Industrial production and consumer goods increased, such as the motor car. Twenty years ago, India was still in the age of the Maruti and the Ambassador and even they were only limited to a few people then. The permits were lifted in 1991. Until then there had been a socialist system whereby all industrial expansion had to be subjected to licence processes. These are some of the positives. However, the negatives are the systems of governance and the institutions that affect them have not been tackled. The book is based on reportage, it is not academic. NFSII was about how Indian culture needs to be protected, but the issue of governance was touched on in it. I have written another book called India in Slow Motion, which is about governance in India.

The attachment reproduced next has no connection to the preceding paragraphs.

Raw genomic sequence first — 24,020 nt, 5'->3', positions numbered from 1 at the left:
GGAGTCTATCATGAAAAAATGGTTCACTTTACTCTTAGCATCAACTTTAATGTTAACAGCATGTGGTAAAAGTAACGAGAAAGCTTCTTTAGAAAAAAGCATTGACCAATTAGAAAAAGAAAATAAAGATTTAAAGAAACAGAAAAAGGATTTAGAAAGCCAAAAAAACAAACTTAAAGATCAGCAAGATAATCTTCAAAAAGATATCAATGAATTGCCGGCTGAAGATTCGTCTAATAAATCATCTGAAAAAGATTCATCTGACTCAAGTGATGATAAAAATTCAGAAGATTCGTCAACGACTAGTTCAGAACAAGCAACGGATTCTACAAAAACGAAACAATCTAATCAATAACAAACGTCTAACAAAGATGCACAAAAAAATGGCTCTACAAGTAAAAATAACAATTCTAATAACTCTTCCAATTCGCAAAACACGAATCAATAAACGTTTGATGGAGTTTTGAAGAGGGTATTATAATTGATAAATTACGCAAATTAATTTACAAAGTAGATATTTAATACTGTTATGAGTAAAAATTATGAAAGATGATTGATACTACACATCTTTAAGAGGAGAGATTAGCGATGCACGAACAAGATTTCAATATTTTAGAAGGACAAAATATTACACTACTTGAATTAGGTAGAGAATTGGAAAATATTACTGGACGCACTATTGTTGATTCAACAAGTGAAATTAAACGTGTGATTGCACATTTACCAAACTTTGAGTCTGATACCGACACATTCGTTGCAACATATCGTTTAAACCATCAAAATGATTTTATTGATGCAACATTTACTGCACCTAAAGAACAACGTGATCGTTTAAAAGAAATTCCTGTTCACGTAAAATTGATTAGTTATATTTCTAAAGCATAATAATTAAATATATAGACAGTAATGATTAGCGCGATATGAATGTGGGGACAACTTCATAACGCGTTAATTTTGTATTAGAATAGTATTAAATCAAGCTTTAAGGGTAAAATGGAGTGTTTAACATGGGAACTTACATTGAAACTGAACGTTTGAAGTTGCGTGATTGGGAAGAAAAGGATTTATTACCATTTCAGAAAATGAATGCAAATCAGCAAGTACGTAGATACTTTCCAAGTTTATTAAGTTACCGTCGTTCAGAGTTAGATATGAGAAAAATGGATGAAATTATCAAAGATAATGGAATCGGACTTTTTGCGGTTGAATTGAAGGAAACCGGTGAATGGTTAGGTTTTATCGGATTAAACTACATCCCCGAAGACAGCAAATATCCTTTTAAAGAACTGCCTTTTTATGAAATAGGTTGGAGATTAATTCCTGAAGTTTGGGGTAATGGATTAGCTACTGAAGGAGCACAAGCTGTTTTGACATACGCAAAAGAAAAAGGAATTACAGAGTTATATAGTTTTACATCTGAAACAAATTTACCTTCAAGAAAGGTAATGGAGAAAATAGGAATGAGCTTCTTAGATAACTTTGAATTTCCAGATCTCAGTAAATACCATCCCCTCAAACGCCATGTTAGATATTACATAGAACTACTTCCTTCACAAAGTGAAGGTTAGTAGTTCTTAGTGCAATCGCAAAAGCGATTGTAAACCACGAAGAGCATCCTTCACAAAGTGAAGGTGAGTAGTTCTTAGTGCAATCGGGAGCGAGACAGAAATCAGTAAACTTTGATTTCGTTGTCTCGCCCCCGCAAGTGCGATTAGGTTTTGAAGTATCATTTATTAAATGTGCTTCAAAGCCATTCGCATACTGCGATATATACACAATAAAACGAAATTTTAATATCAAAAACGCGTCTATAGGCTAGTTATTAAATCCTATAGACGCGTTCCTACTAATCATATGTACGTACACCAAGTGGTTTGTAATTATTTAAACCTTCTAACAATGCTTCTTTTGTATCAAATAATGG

India’s Unending Journey often touches on spirituality. Do you believe India is still spiritual?
I think Indians on average take religion much more seriously than people do in the UK. They are more observant of religions. Religion is a great spiritual tradition in India and I believe that tradition is very much still alive, and I don’t think it’s been lost – but the fear is that it will be. I think the culture has been preserved to an extent; but unbridled materialism, capitalism and consumerism is bound to undermine it. My appeal in India’s Unending Journey is that these things be taken too far and there should be a middle road between government control, socialism and capitalism. You must look at the negatives of economic growth too, the most obvious being the environment.
What inspired you to write that book?